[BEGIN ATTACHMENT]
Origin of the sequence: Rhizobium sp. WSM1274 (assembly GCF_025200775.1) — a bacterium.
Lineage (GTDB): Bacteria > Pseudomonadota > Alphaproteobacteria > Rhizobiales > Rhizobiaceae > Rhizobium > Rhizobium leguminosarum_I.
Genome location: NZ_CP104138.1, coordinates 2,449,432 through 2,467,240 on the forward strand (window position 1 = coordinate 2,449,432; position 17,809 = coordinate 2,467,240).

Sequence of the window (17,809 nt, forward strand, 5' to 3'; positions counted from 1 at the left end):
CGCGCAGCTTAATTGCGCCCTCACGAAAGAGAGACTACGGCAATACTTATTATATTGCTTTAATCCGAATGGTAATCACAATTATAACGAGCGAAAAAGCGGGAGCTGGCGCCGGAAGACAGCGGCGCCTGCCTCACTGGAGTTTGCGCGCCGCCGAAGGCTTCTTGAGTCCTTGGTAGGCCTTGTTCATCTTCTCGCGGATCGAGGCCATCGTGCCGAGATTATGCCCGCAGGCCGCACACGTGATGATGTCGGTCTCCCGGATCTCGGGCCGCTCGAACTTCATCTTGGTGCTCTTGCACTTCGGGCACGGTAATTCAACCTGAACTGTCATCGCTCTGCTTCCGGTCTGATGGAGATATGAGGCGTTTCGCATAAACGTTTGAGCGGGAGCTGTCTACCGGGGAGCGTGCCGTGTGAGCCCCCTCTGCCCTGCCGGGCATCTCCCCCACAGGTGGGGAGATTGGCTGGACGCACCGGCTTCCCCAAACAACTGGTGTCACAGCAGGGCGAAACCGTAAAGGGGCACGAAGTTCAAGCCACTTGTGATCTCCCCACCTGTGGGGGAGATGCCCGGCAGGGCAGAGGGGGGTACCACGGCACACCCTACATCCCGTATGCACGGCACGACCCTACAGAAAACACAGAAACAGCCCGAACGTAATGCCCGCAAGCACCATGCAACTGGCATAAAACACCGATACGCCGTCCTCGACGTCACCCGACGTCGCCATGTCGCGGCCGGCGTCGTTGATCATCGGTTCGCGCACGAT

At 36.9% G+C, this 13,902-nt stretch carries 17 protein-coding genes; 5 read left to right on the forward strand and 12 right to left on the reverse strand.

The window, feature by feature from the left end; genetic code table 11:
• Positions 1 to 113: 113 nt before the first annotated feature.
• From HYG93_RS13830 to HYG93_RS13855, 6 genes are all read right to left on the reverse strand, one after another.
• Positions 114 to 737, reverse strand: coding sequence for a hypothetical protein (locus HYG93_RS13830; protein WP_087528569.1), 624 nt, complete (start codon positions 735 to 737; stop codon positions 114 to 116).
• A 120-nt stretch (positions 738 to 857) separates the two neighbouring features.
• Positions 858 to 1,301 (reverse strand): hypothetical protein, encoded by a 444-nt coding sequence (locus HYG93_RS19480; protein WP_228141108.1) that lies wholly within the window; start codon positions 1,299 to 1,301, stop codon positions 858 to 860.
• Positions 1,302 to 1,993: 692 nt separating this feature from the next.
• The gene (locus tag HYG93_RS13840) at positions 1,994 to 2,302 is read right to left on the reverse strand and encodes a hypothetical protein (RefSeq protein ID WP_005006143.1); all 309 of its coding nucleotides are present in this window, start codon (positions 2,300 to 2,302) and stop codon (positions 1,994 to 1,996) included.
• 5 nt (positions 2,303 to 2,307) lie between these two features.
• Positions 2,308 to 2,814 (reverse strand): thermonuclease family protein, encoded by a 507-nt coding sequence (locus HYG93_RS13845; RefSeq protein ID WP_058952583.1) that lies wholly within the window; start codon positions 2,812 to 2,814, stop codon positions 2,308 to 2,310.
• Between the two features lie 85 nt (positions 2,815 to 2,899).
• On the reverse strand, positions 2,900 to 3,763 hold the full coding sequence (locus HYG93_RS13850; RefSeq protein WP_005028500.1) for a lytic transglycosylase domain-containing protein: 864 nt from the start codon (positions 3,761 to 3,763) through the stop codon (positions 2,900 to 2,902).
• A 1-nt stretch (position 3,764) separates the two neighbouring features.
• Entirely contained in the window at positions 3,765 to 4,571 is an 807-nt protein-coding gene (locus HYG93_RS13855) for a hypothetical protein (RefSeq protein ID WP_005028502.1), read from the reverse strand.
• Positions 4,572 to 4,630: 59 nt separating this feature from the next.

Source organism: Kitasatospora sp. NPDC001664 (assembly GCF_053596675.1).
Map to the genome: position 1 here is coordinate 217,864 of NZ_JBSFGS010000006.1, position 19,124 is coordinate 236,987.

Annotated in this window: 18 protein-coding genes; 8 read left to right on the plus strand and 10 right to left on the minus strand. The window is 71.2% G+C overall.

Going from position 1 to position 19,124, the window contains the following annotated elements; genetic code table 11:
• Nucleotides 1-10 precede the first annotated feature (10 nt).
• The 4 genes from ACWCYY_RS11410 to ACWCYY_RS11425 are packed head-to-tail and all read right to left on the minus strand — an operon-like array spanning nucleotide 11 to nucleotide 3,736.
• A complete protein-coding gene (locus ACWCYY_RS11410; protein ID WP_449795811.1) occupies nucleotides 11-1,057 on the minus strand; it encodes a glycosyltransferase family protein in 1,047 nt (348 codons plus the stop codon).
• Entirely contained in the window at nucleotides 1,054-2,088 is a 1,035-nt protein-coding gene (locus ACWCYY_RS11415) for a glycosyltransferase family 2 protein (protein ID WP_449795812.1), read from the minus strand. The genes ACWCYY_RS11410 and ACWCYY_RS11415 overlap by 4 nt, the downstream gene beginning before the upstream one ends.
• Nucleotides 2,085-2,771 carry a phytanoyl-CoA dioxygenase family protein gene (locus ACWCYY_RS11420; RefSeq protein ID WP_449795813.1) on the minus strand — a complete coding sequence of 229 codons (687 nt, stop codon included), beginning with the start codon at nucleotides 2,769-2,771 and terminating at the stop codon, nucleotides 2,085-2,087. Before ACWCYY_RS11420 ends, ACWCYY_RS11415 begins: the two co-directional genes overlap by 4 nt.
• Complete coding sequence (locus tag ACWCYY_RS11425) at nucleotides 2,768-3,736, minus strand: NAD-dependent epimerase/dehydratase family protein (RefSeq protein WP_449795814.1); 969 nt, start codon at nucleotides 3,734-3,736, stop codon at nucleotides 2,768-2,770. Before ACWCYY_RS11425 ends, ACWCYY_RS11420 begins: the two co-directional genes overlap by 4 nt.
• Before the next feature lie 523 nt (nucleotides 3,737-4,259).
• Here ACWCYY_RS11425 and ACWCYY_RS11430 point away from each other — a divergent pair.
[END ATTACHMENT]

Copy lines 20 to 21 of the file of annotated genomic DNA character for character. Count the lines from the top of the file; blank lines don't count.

• Entirely contained in the window at positions 3,765 to 4,571 is an 807-nt protein-coding gene (locus HYG93_RS13855) for a hypothetical protein (RefSeq protein ID WP_005028502.1), read from the reverse strand.
• Positions 4,572 to 4,630: 59 nt separating this feature from the next.